In 2020, Chloe Maxmin became the youngest woman to serve in Maine's state senate when she unseated the Senate minority leader. The unabashed progressive ran a deep grassroots campaign — knocking on the doors of Republican and independent voters in the district — to build what she called "a mini social movement."

She joined Boston Public Radio on Thursday with her campaign manager from that election Canyon Woodward to discuss how they think the Democratic Party can learn from their experiences, which they've also examined in their new book "Dirt Road Revival: How to Rebuild Rural Politics and Why Our Future Depends On It."

"The ways that the Democrats especially at the national level have kind of left behind, and withdrawn from rural spaces, has created a political voting block that is really swinging our country to the right," Maxmin said.

Maxmin and Woodward argue the Democratic Party can overcome some of the challenges they face in today's fractured political climate if candidates focus less on policy while campaigning, and more on values.

"We look at elections as like a job interview, where we're putting our white pages forward and our best credentials, and that's not what connects with people," Woodward said. "What connects with people is personal stories, human face-to-face interactions and uncovering our common values through those. And we're not putting our best foot forward when we just lead with hitting people over the head with policy and white papers."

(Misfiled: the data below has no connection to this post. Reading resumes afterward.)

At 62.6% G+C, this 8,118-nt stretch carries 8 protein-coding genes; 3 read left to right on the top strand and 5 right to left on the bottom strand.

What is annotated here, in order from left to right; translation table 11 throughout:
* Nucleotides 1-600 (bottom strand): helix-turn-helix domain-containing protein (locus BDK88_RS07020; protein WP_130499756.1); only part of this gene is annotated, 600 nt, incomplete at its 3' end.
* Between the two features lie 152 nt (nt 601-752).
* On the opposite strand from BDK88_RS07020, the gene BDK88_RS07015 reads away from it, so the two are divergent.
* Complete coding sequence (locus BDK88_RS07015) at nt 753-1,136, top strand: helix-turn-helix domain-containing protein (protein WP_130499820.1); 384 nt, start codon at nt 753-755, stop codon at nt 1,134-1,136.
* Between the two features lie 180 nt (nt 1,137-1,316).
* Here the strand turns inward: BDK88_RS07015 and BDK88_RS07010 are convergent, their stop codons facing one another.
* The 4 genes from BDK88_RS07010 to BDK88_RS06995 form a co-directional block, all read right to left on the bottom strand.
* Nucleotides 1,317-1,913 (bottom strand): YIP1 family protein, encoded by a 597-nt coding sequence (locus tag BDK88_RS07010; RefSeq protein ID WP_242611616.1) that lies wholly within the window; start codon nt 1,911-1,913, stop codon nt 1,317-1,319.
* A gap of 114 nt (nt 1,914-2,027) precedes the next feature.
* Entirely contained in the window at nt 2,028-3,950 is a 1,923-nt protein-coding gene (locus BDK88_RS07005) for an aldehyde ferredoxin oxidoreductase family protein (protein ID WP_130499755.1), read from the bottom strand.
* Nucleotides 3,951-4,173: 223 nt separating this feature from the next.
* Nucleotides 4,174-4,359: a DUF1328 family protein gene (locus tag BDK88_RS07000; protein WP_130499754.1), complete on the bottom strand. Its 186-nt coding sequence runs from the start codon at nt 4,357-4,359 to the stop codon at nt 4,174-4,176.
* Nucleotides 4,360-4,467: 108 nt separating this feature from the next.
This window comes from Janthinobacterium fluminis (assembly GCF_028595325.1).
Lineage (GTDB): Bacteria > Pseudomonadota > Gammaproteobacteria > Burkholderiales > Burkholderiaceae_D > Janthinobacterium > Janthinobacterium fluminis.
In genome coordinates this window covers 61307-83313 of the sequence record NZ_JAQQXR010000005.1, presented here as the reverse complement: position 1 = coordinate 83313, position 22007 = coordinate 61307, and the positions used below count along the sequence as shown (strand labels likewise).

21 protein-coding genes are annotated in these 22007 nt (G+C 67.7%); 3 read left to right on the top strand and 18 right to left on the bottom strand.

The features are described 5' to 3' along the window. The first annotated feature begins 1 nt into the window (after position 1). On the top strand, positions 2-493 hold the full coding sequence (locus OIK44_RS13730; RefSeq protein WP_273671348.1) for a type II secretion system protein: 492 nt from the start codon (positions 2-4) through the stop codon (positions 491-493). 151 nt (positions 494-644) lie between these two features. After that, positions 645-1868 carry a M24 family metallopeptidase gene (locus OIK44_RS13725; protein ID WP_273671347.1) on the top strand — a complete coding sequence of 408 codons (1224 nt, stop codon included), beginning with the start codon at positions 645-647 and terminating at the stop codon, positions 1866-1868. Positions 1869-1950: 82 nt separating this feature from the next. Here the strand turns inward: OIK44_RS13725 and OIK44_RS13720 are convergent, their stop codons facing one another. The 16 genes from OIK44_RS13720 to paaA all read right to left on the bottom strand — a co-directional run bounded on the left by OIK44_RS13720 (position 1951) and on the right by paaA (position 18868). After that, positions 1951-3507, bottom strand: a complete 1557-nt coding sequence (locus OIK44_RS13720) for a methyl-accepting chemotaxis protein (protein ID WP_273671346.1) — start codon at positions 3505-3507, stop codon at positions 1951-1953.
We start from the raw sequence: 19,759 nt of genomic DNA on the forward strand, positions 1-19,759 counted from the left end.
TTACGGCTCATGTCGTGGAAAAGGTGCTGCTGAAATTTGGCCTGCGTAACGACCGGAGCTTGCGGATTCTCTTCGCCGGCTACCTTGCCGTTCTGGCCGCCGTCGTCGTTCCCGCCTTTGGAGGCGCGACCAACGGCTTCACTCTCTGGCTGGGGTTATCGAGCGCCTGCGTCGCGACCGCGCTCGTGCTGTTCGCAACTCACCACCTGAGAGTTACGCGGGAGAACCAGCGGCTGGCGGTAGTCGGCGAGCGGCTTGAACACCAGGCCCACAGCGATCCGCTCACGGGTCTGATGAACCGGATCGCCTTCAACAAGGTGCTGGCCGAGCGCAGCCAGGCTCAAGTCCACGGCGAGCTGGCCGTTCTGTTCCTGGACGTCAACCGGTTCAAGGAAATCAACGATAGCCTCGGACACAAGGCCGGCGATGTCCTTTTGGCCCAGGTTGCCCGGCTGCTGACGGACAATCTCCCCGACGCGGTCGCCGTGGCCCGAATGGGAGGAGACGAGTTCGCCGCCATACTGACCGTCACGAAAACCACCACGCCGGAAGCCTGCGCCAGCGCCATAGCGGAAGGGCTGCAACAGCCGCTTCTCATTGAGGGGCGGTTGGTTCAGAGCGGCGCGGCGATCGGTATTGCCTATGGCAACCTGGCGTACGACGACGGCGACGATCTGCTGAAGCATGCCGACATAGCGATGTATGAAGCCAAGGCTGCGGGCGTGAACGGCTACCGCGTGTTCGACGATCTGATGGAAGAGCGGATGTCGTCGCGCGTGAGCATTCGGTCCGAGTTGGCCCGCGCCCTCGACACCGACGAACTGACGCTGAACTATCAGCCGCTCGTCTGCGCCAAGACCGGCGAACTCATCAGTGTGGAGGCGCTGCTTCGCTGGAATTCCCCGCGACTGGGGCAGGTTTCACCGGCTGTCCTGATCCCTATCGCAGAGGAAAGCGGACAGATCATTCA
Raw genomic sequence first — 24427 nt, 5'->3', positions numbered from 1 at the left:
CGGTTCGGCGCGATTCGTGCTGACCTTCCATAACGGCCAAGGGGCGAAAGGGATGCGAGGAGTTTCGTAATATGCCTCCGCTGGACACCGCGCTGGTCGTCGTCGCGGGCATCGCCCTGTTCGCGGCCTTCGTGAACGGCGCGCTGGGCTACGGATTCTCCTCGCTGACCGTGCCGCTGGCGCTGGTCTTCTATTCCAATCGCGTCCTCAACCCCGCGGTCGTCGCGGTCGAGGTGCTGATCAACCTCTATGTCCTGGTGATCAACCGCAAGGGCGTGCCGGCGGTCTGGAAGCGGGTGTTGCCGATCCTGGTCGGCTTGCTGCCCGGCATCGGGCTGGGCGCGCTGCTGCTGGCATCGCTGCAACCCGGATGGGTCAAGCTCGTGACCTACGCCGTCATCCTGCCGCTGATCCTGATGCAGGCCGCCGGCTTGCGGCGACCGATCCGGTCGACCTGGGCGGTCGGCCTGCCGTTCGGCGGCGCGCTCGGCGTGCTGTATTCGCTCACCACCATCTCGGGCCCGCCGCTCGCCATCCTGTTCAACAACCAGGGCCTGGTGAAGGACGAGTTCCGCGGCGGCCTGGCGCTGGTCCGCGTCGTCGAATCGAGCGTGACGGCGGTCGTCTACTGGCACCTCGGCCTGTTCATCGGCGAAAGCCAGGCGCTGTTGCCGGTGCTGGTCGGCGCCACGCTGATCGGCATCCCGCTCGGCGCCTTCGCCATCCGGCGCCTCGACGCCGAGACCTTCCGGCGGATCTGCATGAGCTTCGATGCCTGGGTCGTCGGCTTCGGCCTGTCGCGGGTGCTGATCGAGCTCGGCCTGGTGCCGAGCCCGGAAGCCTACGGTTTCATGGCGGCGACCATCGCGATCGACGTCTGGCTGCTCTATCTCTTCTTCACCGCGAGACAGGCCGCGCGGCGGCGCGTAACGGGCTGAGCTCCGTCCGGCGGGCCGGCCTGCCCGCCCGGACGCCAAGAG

Woodward said the Democratic Party needs to do a better job at making "really explicit that poor, white, rural Americans are part of this class struggle as well, that they are part of our party," through messaging, investment and grassroots organizing.

Maxmin and Woodward met at Harvard, where they both coordinated the movement to pressure the college to divest from fossil fuels. Maxmin said she took lessons from progressive organizing and brought it to her election campaign style.

"What if our campaigns looked a little bit more like a mini social movement in rural Maine where we were building relationships with folks, bringing them into the movement, doing work in the off-cycle and really making it something that was year-round instead of just a few months out of every even year," she said.

But is the practice actually scaleable in a way that can combat the creeping authoritarianism now associated with conservative politics, especially in states with more diversity than Maine? Maxmin acknowledged she wasn't sure.

"We're two white young campaigners in a very very white state, and a lot of rural America is not white, that is definitely part of our experience," she said. "How do you dismantle the narrative that Fox News has brought into our political world, even in a fifteen minute conversation, which is long in campaign time, I don't know how to do it ... What I've tried to do is just to say, just try and push a little bit on the narratives, so that it's not so competitive, and not so divisive."